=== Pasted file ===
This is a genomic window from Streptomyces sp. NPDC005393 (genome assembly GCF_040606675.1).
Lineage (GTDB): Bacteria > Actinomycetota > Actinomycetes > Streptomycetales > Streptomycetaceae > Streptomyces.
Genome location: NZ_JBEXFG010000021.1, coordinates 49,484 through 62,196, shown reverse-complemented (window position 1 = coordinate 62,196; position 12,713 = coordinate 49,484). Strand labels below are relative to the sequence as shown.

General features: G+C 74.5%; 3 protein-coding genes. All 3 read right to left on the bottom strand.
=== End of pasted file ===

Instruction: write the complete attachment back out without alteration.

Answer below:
This is a genomic window from Streptomyces sp. NPDC005393 (genome assembly GCF_040606675.1).
Lineage (GTDB): Bacteria > Actinomycetota > Actinomycetes > Streptomycetales > Streptomycetaceae > Streptomyces.
Genome location: NZ_JBEXFG010000021.1, coordinates 49,484 through 62,196, shown reverse-complemented (window position 1 = coordinate 62,196; position 12,713 = coordinate 49,484). Strand labels below are relative to the sequence as shown.

General features: G+C 74.5%; 3 protein-coding genes. All 3 read right to left on the bottom strand.